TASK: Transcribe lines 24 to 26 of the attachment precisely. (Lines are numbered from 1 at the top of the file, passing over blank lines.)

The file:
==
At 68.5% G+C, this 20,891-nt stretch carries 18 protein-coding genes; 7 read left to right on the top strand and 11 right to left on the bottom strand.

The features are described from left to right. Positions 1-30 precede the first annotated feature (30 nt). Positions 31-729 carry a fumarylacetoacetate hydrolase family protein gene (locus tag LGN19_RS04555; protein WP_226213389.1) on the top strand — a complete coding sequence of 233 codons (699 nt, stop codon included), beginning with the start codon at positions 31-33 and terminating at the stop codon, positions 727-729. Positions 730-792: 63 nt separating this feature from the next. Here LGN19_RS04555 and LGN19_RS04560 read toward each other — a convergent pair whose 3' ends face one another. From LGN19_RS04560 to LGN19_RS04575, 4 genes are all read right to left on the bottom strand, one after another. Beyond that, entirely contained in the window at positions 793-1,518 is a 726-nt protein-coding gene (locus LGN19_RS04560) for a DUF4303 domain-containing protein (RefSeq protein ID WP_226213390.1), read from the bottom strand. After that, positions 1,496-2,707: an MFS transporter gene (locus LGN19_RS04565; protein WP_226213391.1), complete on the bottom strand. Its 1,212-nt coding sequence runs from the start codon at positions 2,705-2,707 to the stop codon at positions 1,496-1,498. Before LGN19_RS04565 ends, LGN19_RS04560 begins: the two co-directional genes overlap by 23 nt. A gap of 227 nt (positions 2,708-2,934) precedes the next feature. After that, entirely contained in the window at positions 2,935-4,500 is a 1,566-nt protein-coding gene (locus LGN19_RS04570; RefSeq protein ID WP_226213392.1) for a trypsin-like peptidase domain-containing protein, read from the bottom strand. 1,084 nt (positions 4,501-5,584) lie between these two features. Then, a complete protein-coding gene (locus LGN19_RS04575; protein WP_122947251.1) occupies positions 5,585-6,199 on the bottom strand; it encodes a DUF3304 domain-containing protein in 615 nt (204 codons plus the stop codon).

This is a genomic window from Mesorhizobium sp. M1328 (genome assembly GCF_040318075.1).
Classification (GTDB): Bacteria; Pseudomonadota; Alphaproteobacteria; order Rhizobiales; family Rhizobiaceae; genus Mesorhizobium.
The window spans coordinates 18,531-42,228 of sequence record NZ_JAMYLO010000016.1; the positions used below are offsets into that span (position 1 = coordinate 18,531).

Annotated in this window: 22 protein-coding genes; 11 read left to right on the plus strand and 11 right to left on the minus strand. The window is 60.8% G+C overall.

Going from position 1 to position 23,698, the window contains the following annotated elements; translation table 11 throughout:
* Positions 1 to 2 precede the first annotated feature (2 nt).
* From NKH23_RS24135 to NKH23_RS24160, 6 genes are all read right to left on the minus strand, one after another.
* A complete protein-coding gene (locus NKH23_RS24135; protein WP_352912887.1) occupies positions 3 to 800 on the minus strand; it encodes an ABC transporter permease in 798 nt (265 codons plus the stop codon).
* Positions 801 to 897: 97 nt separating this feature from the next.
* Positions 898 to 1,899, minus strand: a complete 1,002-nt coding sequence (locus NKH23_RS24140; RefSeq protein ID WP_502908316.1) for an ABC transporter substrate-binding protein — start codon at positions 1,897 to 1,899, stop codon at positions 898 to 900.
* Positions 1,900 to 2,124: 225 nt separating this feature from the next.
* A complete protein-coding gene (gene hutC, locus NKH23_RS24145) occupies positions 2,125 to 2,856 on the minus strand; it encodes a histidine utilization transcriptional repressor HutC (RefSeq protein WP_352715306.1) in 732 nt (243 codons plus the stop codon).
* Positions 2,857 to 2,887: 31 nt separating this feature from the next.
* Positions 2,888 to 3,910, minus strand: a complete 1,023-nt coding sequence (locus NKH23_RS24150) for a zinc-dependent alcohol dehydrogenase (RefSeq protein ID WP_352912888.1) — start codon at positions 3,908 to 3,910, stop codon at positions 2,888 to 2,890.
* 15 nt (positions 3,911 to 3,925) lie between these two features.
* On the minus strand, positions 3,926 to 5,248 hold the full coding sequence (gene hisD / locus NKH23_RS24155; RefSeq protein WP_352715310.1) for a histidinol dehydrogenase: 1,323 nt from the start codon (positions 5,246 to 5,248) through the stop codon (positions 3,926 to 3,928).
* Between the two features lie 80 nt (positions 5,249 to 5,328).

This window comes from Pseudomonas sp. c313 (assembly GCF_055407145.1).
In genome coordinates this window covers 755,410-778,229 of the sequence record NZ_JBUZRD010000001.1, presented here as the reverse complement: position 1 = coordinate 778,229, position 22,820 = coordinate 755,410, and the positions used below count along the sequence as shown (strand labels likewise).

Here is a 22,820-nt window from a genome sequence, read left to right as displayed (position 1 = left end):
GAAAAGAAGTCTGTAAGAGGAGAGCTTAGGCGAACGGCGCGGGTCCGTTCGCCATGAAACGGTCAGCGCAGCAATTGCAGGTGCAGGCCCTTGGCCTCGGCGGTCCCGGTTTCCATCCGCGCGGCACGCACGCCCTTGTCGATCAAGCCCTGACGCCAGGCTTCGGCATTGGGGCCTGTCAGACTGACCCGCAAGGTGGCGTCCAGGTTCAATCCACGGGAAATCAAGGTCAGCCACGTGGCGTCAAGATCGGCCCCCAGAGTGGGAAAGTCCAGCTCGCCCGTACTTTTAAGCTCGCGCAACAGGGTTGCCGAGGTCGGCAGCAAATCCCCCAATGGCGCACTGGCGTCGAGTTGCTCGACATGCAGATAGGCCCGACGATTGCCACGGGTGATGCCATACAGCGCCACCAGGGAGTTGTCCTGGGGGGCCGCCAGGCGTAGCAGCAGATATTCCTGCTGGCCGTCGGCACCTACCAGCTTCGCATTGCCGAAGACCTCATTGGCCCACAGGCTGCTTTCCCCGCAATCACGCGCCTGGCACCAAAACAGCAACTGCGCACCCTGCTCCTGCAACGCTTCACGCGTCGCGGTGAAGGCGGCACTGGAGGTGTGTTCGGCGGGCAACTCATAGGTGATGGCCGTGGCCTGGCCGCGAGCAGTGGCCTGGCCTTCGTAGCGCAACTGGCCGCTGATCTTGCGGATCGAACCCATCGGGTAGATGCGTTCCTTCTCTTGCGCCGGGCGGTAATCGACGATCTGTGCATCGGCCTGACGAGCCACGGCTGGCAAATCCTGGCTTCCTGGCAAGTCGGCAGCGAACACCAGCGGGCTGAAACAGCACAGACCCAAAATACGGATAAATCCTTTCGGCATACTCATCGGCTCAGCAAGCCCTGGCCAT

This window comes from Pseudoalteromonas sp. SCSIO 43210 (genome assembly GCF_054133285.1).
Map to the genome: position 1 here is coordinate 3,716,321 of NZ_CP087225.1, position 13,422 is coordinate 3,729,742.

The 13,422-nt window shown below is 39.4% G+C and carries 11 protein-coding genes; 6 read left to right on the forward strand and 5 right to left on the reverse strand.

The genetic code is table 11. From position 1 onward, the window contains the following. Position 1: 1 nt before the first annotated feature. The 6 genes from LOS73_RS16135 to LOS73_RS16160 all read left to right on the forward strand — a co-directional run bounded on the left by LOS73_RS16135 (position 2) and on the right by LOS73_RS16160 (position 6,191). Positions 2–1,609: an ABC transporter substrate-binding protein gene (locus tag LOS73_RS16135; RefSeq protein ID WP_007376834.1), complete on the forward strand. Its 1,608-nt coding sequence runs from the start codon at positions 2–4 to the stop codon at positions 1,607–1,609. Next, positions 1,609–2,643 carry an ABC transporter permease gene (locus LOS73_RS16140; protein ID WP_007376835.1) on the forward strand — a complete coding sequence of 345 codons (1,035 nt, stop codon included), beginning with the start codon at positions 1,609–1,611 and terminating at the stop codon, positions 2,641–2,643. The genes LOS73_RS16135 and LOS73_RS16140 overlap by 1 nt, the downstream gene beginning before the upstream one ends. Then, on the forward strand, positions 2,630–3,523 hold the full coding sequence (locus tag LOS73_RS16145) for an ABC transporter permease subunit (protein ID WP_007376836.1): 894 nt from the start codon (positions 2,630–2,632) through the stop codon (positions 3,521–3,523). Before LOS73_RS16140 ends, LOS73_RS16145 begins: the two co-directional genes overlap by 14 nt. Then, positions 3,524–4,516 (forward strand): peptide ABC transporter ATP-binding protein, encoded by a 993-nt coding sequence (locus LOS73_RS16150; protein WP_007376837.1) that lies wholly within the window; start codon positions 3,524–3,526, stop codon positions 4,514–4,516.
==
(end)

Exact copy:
This window comes from Pseudoalteromonas sp. SCSIO 43210 (genome assembly GCF_054133285.1).
Map to the genome: position 1 here is coordinate 3,716,321 of NZ_CP087225.1, position 13,422 is coordinate 3,729,742.

The 13,422-nt window shown below is 39.4% G+C and carries 11 protein-coding genes; 6 read left to right on the forward strand and 5 right to left on the reverse strand.